Regarding recruitment,

Quote
Trump predicts July 4 rally will cause a 'big spike' in military recruitment
https://www.politico.com/story/2019/07/05/donald-trump-military-july-fourth-1399147



« Last Edit: July 08, 2019, 11:50:42 by mariomike »

Offline RomeoJuliet

  • Donor
  • Sr. Member
  • *
  • 11,845
  • Rate Post
  • Posts: 516
Re: The US Presidency 2019
« Reply #513 on: July 15, 2019, 19:25:22 »
Just coming out of backcountry to this: ‘Trump told the women (three were born in the U.S.) they should "go back" to the "crime infested places from which they came." ‘

What the actual hell? Who finds this acceptable behaviour for anyone let anyone the president of USA?


Sent from my iPhone using Tapatalk

Offline Remius

  • Army.ca Veteran
  • *****
  • 137,820
  • Rate Post
  • Posts: 3,842
Re: The US Presidency 2019
« Reply #514 on: July 15, 2019, 19:28:49 »
Just coming out of backcountry to this: ‘Trump told the women (three were born in the U.S.) they should "go back" to the "crime infested places from which they came." ‘

What the actual hell? Who finds this acceptable behaviour for anyone let anyone the president of USA?


Sent from my iPhone using Tapatalk

His base.  They probably want to hear it.  White nationalists are also part of his base.  I’m sure they are elated.
Optio

Offline RomeoJuliet

  • Donor
  • Sr. Member
  • *
  • 11,845
  • Rate Post
  • Posts: 516
Re: The US Presidency 2019
« Reply #515 on: July 15, 2019, 19:30:00 »
His base.  They probably want to hear it.  White nationalists are also part of his base.  I’m sure they are elated.
Bloody racists. Unsat!


Sent from my iPhone using Tapatalk

Offline Brihard

  • Army.ca Fixture
  • *****
  • 279,955
  • Rate Post
  • Posts: 5,311
  • Non-Electric Pop-Up Target
Re: The US Presidency 2019
« Reply #516 on: July 15, 2019, 19:57:26 »
Just coming out of backcountry to this: ‘Trump told the women (three were born in the U.S.) they should "go back" to the "crime infested places from which they came." ‘

What the actual hell? Who finds this acceptable behaviour for anyone let anyone the president of USA?


Sent from my iPhone using Tapatalk

There is a definite portion of his base for whom “Make America White Again” is a perfectly laudable objective. He has been pandering to them for the entire time he has been in office. All the more ironic that this is coming at the same time one of his ‘good people on both sides’ from Charlottesville is eating life + 419 years for ramming his car into a crowd of liberals.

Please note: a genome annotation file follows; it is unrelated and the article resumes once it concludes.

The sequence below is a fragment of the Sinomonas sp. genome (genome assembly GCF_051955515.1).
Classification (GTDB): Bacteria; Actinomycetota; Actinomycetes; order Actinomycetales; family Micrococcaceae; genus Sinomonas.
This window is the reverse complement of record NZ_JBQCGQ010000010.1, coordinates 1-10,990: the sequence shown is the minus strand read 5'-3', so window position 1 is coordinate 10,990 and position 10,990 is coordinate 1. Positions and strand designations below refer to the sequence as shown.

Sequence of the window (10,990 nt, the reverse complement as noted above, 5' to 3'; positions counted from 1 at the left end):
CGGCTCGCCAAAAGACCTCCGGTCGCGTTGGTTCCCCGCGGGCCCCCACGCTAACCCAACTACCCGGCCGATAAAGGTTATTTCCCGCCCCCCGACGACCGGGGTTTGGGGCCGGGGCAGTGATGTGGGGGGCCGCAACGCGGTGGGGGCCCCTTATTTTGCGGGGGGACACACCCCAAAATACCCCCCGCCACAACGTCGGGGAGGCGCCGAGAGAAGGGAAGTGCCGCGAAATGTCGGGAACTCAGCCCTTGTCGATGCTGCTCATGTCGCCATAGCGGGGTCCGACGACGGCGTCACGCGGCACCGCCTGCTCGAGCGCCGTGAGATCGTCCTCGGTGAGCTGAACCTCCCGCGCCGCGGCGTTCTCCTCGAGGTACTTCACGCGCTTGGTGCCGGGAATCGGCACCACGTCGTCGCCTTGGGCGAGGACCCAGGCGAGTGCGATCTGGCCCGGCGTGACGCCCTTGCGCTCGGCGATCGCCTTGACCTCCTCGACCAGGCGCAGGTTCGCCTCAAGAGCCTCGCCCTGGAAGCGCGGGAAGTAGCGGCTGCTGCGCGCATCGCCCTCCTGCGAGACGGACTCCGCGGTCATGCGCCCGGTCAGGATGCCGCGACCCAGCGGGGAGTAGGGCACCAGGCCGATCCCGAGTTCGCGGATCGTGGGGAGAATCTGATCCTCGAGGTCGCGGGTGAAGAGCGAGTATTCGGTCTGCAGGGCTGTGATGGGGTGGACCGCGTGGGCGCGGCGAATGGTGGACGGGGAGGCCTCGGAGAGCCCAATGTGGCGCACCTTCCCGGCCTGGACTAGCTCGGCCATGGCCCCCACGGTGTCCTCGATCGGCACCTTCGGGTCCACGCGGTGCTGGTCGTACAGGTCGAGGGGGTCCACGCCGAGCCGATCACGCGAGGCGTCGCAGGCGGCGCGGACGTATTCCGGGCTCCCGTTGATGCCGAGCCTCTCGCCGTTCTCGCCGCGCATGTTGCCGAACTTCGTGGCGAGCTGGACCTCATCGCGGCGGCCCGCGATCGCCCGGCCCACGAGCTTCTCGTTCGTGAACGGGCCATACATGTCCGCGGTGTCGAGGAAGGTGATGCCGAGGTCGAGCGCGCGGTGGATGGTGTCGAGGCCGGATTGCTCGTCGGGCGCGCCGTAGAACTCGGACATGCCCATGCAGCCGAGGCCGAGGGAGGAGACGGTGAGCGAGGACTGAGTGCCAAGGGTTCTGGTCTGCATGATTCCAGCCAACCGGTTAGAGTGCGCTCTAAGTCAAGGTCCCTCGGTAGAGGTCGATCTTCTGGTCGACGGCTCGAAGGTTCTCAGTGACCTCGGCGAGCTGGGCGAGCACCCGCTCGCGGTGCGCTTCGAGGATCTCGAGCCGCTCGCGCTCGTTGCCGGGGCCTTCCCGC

His words to the members of Congress is disgusting. Of course as usual he will have plenty of apologists, sadly including on our side of the border.
Pacificsm is doctrine fostered by a delusional minority and by the media, which holds forth the proposition it is entirely possible to pick up a turd by the clean end.

Offline mariomike

  • Directing Staff
  • Army.ca Legend
  • *
  • 535,335
  • Rate Post
  • Posts: 10,197
    • The job.
Re: The US Presidency 2019
« Reply #517 on: July 15, 2019, 20:03:21 »
What the actual hell? Who finds this acceptable behaviour for anyone let anyone the president of USA?

He's not an employee. So, he can't be fired. Politicians can say and do what they want. Can't even indict a sitting president.

His base.  They probably want to hear it.  White nationalists are also part of his base.  I’m sure they are elated.

Charles de Gaulle had this to say about nationalism,

"Patriotism is when love of your own people comes first; nationalism, when hate for people other than your own comes first."

Of course as usual he will have plenty of apologists, sadly including on our side of the border.

True.
« Last Edit: July 15, 2019, 20:10:30 by mariomike »

Offline cavalryman

    Done with the demented bureaucracy.

  • You can't put a pricetag on patriotism
  • Army.ca Subscriber
  • Full Member
  • *
  • 36,760
  • Rate Post
  • Posts: 430
Re: The US Presidency 2019
« Reply #518 on: July 15, 2019, 20:15:20 »
Charles de Gaulle had this to say about nationalism,

"Patriotism is when love of your own people comes first; nationalism, when hate for people other than your own comes first."


DeGaulle also (in)famously said "Vive le Quebec libre" on a state visit to Canada.  That pretty much invalidates anything the **** hypocrite had to say about nationalism, no?